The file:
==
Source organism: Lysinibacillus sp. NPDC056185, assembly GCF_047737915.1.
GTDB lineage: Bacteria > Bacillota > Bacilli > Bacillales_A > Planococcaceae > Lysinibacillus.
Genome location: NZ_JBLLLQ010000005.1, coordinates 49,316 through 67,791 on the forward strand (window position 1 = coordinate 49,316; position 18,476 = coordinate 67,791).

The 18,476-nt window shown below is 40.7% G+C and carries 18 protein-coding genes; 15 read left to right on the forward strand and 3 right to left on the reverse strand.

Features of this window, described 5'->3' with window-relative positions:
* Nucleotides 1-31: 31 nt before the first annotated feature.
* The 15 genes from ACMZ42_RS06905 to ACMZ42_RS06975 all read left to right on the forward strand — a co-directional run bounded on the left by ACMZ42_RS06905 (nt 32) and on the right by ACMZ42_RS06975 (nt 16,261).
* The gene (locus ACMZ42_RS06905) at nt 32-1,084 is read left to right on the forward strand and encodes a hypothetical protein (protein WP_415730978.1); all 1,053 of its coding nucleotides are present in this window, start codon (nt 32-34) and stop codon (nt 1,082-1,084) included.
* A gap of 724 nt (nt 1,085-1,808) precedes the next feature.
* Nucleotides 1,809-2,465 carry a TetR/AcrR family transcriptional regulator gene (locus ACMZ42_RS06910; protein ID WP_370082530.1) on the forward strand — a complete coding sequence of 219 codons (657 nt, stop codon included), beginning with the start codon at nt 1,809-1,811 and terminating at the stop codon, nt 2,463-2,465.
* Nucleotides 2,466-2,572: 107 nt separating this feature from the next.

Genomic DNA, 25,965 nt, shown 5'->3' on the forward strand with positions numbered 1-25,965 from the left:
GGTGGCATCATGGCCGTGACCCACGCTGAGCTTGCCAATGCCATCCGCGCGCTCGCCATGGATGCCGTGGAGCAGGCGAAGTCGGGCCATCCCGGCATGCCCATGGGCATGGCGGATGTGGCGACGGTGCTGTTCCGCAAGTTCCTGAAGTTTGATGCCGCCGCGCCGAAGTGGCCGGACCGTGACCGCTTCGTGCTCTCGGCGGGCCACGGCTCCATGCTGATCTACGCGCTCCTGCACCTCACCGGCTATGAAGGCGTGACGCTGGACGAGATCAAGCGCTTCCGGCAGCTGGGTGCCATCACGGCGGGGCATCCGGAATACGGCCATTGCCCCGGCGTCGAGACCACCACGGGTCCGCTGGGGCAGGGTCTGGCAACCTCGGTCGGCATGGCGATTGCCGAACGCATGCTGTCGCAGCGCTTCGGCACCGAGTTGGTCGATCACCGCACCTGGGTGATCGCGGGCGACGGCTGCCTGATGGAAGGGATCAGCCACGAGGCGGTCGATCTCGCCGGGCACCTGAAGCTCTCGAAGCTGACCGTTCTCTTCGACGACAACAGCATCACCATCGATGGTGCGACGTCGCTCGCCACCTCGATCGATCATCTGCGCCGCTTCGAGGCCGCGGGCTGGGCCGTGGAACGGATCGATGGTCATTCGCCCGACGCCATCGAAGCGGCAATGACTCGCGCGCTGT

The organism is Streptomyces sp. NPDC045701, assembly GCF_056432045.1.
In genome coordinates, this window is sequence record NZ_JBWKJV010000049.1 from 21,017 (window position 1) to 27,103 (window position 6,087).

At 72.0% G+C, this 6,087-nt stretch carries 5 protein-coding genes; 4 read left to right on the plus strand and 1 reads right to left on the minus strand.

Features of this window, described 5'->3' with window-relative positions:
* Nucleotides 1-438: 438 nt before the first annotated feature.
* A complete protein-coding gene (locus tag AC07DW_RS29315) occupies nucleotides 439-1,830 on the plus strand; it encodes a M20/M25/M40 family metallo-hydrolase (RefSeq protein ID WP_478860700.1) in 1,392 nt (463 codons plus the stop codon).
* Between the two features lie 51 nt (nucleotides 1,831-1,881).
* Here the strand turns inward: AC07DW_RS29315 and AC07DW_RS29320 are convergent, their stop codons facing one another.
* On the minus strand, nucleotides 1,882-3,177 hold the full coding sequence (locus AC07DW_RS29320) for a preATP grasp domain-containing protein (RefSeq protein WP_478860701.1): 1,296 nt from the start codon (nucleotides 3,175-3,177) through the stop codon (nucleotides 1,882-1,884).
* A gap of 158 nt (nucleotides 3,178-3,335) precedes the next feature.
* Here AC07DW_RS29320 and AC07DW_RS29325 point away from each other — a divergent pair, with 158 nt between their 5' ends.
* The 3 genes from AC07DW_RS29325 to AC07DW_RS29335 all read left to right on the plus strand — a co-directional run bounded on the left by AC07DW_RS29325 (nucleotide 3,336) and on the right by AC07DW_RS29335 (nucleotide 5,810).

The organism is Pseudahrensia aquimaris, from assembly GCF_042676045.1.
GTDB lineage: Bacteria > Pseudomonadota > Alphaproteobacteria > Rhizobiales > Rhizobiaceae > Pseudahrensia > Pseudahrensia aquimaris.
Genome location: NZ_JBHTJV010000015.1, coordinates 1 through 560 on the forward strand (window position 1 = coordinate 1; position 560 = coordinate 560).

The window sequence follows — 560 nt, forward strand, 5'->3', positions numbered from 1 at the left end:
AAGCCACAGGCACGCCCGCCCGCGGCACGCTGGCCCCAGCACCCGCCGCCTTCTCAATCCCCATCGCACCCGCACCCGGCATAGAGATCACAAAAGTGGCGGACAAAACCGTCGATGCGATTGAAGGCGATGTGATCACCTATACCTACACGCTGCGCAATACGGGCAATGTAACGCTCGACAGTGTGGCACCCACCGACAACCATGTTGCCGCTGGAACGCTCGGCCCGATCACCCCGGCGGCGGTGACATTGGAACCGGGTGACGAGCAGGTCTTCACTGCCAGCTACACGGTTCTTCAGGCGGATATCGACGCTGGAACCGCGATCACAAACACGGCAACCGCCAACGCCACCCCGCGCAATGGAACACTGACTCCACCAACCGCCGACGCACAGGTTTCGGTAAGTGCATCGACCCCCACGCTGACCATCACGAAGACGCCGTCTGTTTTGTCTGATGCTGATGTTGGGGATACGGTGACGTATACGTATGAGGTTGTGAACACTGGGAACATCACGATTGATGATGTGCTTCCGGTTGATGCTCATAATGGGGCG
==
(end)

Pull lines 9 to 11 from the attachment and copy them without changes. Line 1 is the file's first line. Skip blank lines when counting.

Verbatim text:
* A gap of 724 nt (nt 1,085-1,808) precedes the next feature.
* Nucleotides 1,809-2,465 carry a TetR/AcrR family transcriptional regulator gene (locus ACMZ42_RS06910; protein ID WP_370082530.1) on the forward strand — a complete coding sequence of 219 codons (657 nt, stop codon included), beginning with the start codon at nt 1,809-1,811 and terminating at the stop codon, nt 2,463-2,465.
* Nucleotides 2,466-2,572: 107 nt separating this feature from the next.